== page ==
There will be a seventh “Fast and Furious” movie, and fifth entries for “Mission Impossible” and “Terminator.” “Pitch Perfect” gets a sequel — hurray! Also “The Best Exotic Marigold Hotel.” So do “Paul Blart: Mall Cop,” “Ted,” “Magic Mike,” “Hot Tub Time Machine,” “Spongebob Squarepants” and “Hotel Transylvania,” plus third entries for “Taken” and “Kung Fu Panda” and a fourth for “Alvin and the Chipmunks.” There’s going to be a “Peanuts” movie and a “Goosebumps” movie.

We’re getting some remakes, too: “Poltergeist,” “Friday the 13th,” “Point Break,” “The Man from U.N.C.L.E.” (based on the 1960’s television series, this version starring Hugh Grant and Henry Cavill), and Disney’s live action “Cinderella.” The new “Mad Max” looks like more of a reboot (and it looks sensational).

Also coming: A sci-fi epic from the Wachowskis called “Jupiter Ascending,” with Channing Tatum, Eddie Redmayne, and Mila Kunis; “Focus,” a con man story with Will Smith and “Wolf of Wall Street” breakout star Margaret Robie; the romantic period drama “Serena,” re-teaming Jennifer Lawrence and Bradley Cooper; “Tomorrowland” with George Clooney; a “Peter Pan” prequel with Hugh Jackman, a “Despicable Me” spin-off about the cute yellow minions, “Kingsman: The Secret Service,” with Colin Firth and Samuel L. Jackson; and “Home,” with Jim Parsons as an alien named “Oh.” “In the Heart of the Sea” stars Chris Hemsworth in a Ron Howard film based on the story that inspired Moby Dick. And, just in time for Valentine’s Day, “50 Shades of Gray.”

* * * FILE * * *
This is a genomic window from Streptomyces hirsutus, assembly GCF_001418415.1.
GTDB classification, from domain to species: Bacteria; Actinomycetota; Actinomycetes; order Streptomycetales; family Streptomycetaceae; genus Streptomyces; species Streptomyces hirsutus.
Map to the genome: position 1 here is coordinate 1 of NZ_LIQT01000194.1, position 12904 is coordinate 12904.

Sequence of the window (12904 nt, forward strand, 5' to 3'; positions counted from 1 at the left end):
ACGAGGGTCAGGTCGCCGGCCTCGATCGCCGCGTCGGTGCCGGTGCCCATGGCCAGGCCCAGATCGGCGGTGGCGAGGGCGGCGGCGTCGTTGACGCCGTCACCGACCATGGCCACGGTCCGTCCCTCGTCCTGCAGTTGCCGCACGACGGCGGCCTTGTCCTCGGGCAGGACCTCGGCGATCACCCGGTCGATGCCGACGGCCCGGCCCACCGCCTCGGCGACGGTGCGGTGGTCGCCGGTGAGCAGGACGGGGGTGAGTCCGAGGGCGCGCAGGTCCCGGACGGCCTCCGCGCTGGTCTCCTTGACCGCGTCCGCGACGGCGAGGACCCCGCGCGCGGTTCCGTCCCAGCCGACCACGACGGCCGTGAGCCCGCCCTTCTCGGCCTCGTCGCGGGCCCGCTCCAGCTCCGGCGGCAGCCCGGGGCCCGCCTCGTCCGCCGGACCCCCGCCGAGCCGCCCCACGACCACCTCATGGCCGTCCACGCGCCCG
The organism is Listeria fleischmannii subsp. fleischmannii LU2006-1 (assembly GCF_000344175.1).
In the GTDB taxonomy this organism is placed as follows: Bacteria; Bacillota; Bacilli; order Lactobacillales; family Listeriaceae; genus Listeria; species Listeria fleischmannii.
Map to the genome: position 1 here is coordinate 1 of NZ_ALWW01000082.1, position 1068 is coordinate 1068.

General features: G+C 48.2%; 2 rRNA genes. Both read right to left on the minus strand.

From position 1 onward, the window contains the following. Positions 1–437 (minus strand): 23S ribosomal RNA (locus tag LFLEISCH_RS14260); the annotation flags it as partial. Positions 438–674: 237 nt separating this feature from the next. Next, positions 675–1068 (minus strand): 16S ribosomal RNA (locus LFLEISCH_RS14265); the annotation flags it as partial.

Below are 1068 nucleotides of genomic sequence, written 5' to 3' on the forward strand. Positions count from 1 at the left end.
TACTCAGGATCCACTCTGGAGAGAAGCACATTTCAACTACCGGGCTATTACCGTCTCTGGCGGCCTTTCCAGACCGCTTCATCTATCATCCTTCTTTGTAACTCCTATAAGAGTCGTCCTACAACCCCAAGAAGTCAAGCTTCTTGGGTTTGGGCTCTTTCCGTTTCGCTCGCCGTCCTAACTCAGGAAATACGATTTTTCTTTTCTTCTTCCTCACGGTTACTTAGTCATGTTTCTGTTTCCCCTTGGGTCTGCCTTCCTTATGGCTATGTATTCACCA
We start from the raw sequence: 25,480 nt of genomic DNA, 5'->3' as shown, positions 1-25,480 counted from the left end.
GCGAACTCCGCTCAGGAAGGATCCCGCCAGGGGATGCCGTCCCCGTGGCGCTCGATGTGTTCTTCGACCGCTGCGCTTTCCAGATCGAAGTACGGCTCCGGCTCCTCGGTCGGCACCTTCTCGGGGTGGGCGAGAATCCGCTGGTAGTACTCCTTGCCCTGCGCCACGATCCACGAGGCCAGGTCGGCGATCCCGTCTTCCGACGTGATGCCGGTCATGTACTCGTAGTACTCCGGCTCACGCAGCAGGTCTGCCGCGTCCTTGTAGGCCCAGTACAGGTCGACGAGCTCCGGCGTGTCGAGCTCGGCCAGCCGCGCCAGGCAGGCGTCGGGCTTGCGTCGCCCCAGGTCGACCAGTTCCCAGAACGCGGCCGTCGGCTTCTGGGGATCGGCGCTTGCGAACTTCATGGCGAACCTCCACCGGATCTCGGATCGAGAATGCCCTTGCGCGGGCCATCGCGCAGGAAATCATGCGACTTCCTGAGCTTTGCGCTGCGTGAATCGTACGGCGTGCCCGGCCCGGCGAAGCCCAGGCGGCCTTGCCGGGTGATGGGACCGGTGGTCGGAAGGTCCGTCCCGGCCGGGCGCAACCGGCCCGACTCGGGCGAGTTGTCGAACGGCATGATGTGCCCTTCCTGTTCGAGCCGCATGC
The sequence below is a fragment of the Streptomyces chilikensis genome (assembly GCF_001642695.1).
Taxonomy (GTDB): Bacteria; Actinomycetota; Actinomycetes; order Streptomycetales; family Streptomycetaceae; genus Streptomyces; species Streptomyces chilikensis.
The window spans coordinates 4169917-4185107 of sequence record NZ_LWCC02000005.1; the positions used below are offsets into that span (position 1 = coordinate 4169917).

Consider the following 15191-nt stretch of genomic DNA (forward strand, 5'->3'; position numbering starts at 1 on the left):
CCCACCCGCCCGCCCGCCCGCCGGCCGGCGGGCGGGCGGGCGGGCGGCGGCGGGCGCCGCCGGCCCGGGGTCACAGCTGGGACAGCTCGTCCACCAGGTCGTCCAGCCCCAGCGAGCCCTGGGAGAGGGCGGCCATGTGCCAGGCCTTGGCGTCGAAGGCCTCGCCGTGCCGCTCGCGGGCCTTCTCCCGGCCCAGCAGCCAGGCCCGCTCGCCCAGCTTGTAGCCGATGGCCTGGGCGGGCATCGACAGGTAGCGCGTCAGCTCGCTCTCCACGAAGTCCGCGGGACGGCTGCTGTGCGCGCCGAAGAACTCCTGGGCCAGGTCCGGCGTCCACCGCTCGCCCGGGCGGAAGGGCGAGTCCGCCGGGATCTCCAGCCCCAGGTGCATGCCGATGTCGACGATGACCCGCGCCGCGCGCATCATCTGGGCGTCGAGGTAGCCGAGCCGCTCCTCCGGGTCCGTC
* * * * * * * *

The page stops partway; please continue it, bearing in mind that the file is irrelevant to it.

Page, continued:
And one of my favorite writer/directors (Tom McCarthy) has a new film starring Dustin Hoffman and Adam Sandler. It’s called “The Cobbler.”

Here’s to a year of great movies and great reviews of awful movies!

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Tribute: Edward Herrmann

Posted on January 1, 2015 at 10:41 am

The loss of actor Edward Herrmann was a sad end to 2014. His elegant, patrician quality made him a perfect choice to play real-life characters like Franklin Roosevelt in Eleanor & Franklin and its sequel (and in “Annie!”) and fictional characters like Richard Gilmore in Gilmore Girls. I first noticed him in a tiny role as the piano player in The Great Gatsby. In just seconds, with the way he held his shoulders and his expression of resolute good cheer, he told us everything about the life of a man living on the good will and careless extravagance of others. He was perfectly cast as the headmaster of a prep school in the delightful “Lawrenceville Stories,” unable to hide his amusement at the antics and pranks of his charges.

He was an exceptionally accomplished narrator of audiobooks, including No Ordinary Time: Franklin and Eleanor Roosevelt, The Home Front in World War II.  When Martin Scorsese needed a voice of impeccable credibility to create a “Wolf of Wall Street” television commercial for the film, he went to Edward Herrmann.

Lauren Graham, who played his daughter on “The Gilmore Girls,” said,

Ed Herrmann’s combination of pure charisma plus his distinctive voice lit up any room he entered. He had a gentlemanly manner, a wicked sense of humor, and a sharp wit. He was well-read, interesting, and just plain fun to be around. He had deep respect and love for the craft of acting and led by example. You wanted to be better prepared, or just plain better, because he always was. He brought such humor and humanity to all his work, but I know the character of Richard Gilmore had a special place in his heart. He loved our show and was touched by the enthusiasm of its fans.

May his memory be a blessing.